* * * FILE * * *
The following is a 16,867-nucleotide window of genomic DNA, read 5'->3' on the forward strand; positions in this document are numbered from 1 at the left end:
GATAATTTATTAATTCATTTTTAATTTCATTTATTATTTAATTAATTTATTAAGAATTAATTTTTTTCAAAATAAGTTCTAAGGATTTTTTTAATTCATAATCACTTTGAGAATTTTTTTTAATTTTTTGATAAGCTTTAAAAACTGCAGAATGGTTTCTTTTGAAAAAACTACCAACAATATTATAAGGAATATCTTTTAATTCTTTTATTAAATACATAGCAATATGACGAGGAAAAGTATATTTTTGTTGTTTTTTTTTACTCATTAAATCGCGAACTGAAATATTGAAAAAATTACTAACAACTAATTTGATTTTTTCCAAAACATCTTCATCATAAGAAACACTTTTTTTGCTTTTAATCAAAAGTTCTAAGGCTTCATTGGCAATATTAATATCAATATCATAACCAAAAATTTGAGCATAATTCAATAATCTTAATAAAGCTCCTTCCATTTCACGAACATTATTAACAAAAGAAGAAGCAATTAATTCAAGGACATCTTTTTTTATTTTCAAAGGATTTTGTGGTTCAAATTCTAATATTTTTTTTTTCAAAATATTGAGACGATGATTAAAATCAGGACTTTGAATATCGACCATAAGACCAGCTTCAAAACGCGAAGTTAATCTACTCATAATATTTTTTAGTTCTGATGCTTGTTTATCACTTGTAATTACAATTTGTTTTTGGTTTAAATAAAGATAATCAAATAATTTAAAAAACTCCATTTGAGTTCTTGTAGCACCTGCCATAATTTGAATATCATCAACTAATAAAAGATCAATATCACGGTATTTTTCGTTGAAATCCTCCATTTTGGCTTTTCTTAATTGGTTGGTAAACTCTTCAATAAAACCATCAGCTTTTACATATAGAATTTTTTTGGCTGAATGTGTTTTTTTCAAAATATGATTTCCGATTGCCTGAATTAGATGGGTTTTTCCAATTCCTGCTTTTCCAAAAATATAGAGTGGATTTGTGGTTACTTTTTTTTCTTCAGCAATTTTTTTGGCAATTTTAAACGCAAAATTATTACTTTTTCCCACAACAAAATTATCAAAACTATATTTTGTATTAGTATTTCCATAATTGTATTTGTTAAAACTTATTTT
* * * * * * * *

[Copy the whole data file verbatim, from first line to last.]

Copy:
The following is a 16,867-nucleotide window of genomic DNA, read 5'->3' on the forward strand; positions in this document are numbered from 1 at the left end:
GATAATTTATTAATTCATTTTTAATTTCATTTATTATTTAATTAATTTATTAAGAATTAATTTTTTTCAAAATAAGTTCTAAGGATTTTTTTAATTCATAATCACTTTGAGAATTTTTTTTAATTTTTTGATAAGCTTTAAAAACTGCAGAATGGTTTCTTTTGAAAAAACTACCAACAATATTATAAGGAATATCTTTTAATTCTTTTATTAAATACATAGCAATATGACGAGGAAAAGTATATTTTTGTTGTTTTTTTTTACTCATTAAATCGCGAACTGAAATATTGAAAAAATTACTAACAACTAATTTGATTTTTTCCAAAACATCTTCATCATAAGAAACACTTTTTTTGCTTTTAATCAAAAGTTCTAAGGCTTCATTGGCAATATTAATATCAATATCATAACCAAAAATTTGAGCATAATTCAATAATCTTAATAAAGCTCCTTCCATTTCACGAACATTATTAACAAAAGAAGAAGCAATTAATTCAAGGACATCTTTTTTTATTTTCAAAGGATTTTGTGGTTCAAATTCTAATATTTTTTTTTTCAAAATATTGAGACGATGATTAAAATCAGGACTTTGAATATCGACCATAAGACCAGCTTCAAAACGCGAAGTTAATCTACTCATAATATTTTTTAGTTCTGATGCTTGTTTATCACTTGTAATTACAATTTGTTTTTGGTTTAAATAAAGATAATCAAATAATTTAAAAAACTCCATTTGAGTTCTTGTAGCACCTGCCATAATTTGAATATCATCAACTAATAAAAGATCAATATCACGGTATTTTTCGTTGAAATCCTCCATTTTGGCTTTTCTTAATTGGTTGGTAAACTCTTCAATAAAACCATCAGCTTTTACATATAGAATTTTTTTGGCTGAATGTGTTTTTTTCAAAATATGATTTCCGATTGCCTGAATTAGATGGGTTTTTCCAATTCCTGCTTTTCCAAAAATATAGAGTGGATTTGTGGTTACTTTTTTTTCTTCAGCAATTTTTTTGGCAATTTTAAACGCAAAATTATTACTTTTTCCCACAACAAAATTATCAAAACTATATTTTGTATTAGTATTTCCATAATTGTATTTGTTAAAACTTATTTT